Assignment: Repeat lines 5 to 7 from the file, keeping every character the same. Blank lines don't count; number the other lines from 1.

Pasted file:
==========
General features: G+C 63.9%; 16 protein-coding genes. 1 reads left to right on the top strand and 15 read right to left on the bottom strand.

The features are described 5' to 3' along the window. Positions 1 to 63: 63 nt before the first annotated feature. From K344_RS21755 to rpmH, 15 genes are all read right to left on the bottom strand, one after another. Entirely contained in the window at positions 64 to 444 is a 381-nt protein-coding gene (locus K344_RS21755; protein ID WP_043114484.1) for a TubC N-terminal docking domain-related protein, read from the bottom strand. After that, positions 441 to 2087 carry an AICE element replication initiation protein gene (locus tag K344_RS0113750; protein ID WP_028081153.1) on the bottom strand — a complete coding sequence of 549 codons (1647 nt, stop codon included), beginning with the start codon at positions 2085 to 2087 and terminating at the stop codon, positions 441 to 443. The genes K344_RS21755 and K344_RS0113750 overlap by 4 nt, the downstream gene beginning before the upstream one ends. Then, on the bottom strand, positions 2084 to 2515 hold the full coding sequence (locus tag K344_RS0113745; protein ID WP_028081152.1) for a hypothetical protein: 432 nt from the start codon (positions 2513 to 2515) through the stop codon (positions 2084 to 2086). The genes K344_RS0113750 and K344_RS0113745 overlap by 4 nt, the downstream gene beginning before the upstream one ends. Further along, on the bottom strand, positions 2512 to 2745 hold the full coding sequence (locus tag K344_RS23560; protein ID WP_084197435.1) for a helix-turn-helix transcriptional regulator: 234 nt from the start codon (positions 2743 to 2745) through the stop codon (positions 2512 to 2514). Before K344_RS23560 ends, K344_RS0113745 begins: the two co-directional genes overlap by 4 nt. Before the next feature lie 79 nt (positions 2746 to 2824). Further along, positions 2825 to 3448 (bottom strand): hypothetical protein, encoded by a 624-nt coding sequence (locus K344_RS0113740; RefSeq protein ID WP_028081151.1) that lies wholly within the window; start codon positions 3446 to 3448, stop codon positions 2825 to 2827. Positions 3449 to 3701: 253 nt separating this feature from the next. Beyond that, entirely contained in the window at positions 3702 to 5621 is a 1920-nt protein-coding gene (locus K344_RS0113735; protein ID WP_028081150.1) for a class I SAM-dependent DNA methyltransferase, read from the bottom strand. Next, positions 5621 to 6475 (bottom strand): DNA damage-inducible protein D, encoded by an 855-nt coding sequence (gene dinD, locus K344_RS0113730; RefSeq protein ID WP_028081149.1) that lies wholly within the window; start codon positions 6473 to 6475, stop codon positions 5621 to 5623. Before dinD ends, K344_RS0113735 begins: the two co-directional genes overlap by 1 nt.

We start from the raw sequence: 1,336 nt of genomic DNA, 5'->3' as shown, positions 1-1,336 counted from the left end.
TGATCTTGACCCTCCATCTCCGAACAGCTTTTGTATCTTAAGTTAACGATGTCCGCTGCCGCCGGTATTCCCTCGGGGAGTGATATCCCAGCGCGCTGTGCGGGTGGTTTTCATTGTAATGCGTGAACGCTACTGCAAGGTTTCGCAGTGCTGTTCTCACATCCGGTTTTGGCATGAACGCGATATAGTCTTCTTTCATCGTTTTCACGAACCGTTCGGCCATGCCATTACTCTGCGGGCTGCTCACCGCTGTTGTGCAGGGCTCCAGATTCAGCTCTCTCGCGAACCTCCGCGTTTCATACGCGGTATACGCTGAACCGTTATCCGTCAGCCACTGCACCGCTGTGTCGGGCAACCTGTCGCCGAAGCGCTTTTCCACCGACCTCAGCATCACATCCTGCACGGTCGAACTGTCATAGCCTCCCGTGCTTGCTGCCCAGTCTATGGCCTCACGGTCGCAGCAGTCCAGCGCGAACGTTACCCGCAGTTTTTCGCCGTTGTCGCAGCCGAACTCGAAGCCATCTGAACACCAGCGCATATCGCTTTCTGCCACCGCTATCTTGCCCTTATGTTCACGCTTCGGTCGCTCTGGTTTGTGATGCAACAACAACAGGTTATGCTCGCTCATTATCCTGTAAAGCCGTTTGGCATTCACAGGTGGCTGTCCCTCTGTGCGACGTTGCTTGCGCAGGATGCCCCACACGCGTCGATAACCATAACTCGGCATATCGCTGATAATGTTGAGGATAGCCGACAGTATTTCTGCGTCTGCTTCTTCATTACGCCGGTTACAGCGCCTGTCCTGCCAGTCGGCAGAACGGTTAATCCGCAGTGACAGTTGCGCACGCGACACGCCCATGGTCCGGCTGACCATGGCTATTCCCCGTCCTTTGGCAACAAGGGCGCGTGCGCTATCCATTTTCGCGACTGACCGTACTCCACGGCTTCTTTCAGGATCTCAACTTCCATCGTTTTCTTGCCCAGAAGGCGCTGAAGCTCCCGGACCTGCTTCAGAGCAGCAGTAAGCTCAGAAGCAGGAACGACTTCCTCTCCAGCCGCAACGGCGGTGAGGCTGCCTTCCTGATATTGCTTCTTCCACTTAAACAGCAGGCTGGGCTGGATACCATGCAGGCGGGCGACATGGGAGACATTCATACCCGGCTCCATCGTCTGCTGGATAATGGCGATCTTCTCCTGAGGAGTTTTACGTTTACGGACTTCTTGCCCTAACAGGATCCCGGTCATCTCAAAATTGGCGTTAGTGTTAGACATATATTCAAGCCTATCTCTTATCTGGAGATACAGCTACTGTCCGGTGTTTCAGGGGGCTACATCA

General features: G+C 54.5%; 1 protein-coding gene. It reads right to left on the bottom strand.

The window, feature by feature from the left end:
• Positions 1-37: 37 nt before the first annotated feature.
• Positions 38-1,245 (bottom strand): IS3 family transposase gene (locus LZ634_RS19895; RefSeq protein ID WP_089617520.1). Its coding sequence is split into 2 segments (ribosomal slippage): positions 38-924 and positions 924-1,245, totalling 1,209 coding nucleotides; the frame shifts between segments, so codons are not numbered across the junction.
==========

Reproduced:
General features: G+C 54.5%; 1 protein-coding gene. It reads right to left on the bottom strand.

The window, feature by feature from the left end:
• Positions 1-37: 37 nt before the first annotated feature.